Fairly quickly, indeed! This is the new publishing economy in action: fast and flexible and revolving around products whose logic is responsive, rather than predictive. As an industry, publishing has traditionally relied on a book-then-audience framework, an if-you-build-it-they-will-come sort of infrastructure that injected a bunch of uncertainty -- and, therefore, inefficiency -- into the publishing process. A book's audience was potentially big, but also simply potential: Until sales numbers brought clarity to the situation, a title's market was largely assumed, which is to say, hoped for.
And hope has never been much of a business model.
All the uncertainty has been necessary in a mass-market world that's relied almost exclusively on things like media appearances and table placement at bookstores to sell books. A book deal, traditionally, has been about marketing as much as production. In a digital environment, though -- with long-tail economics that allow niche products to find their markets and vice versa -- the Assumed Audience no longer needs to be publishing's guiding paradigm. Ebooks, with Amazon as both the environment and the arbiter of transaction, allow for much more elasticity and efficiency. That's what Longreads can take advantage of as it transforms itself from curator to publisher: Build a book not just for an audience, but of an audience.
And! Do it all really, really quickly. Longreads: Best of 2011 went from idea to Amazon-available product in less than a month, Armstrong notes. Of course, part of what allowed the book to come together so nimbly was the fact that its content was already, you know, content. Best of 2011 is just what its name suggests: a work of curation, of aggregation, rather than original narrative. One of the inefficiencies of traditional publishing has been something that even Amazon's connective, collective power can't remedy: Book-length narratives take a crazy-long time to research and produce. And until the robots fully take over, that's not going to change. Because of that, some of the most interesting, and telling, experiments in ebook publishing have been playing out -- and will likely continue to play out -- with re-appropriated content.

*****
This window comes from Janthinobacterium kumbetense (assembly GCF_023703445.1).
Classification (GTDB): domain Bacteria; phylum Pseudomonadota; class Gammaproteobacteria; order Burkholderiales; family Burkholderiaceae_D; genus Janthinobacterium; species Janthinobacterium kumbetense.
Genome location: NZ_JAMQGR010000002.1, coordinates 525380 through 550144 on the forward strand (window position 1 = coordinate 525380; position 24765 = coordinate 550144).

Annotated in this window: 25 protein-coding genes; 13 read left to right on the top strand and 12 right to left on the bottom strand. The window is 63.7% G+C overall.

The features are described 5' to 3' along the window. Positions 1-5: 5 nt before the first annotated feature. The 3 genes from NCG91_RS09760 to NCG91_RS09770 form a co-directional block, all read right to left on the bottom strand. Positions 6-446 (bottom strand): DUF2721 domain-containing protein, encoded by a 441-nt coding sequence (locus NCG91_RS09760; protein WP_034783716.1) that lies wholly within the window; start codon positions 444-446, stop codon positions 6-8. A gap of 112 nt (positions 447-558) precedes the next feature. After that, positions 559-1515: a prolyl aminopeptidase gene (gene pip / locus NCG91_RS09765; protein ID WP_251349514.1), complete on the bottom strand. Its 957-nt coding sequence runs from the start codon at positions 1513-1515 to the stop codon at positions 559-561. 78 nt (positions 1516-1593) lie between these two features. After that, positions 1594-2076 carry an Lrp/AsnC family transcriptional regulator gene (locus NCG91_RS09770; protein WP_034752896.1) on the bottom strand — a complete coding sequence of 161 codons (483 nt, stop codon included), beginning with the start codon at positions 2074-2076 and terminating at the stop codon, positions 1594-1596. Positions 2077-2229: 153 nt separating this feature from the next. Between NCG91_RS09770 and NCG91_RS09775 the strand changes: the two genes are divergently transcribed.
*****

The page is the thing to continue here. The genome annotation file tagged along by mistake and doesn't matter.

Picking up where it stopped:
Which means, for authors, a shift in the focus of book promotion from publisher...to community. Being included in a collection is different, obviously, from authoring your own book: It's a different kind of exclusivity, one that's both more passive, and more serendipitous, than first-person-primary authorship. The Longreads book is the product, ultimately, of crowdsourcing -- of collective marketing that ebbs and flows over time. The pieces included in the collection are there because they spread, organically, in the digital space -- through Facebook, through Twitter, through the #longreads hashtag. That's the (completely appropriate) irony of the Longreads book: Its stories are frozen in book form because, marketing-wise, they proved so dynamic.